3. We note that since such a cross-claim in permissive. see, e.g., Augustin v. Mughal, 521 F.2d 1215, 1216 (8th Cir. 1975), Cutro may be able to assert his claim for indemnity in another proceeding.

4. Under New York law, the excessiveness of damages must be measured in terms of the gross verdict awarded for damages and not measured against the net judgment entered after reduction for plaintiff's comparative negligence. See Alvez v. American Export Isbrandtsen Lines, 79 A.D.2d 590, 434 N.Y.S.2d 384 (1st Dep't. 1980).Thus, we must evaluate the excessiveness of the verdicts of $2,000,000 and $250,000 rather than of the judgments reducing these amounts by 1/3, which reflect the degree of Brent's own negligence.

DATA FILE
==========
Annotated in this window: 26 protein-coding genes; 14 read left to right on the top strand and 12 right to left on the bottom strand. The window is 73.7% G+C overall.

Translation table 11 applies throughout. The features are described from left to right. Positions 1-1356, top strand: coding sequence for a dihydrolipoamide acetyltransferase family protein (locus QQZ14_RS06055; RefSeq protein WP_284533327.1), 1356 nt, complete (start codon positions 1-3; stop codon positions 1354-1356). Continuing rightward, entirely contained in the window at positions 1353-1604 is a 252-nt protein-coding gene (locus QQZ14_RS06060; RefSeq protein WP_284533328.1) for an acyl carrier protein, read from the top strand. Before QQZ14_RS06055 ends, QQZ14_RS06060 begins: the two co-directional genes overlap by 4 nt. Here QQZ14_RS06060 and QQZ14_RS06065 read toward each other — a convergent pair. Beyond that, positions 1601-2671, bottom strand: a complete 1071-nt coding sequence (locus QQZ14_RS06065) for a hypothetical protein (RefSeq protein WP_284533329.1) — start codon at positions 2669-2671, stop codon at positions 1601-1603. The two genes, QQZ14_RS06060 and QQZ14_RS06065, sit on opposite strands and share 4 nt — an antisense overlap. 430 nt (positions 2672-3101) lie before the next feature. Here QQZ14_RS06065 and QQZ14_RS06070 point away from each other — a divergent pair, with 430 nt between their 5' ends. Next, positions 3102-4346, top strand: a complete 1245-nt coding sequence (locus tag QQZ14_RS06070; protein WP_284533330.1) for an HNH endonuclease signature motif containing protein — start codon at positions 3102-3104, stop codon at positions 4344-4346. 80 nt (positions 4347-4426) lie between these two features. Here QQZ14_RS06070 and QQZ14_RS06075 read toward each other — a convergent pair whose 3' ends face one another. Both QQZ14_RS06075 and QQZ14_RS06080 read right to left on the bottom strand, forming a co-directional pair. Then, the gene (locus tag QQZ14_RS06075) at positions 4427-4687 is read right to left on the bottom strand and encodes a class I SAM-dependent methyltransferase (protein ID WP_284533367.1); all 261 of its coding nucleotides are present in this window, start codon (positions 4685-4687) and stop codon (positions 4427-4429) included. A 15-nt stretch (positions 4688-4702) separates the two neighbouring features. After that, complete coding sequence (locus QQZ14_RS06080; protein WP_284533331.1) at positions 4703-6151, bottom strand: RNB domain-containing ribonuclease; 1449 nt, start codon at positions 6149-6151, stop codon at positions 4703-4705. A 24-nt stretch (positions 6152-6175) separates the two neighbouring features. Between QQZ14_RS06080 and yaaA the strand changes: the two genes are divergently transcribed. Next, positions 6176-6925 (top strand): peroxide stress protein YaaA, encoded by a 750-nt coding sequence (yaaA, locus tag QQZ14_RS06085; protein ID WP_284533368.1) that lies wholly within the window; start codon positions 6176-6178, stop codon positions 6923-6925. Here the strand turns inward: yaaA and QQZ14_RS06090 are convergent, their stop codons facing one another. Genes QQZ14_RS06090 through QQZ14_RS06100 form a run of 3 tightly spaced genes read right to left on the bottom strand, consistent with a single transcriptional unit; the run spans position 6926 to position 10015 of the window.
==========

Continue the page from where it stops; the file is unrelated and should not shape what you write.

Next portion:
5. After the accident Brent apparently was disruptive in his high school and his parents sent him away to a succession of private schools, most of which he did not want to attend. He had truancy problems except at the last such school but was not allowed to return to that school because his grades were too low. Prior to the accident Brent had been at best an average student, receiving several failing grades.

* Honorable Howard T. Markey, Chief Judge of the United States Court of Appeals for the Federal Circuit, sitting by designation.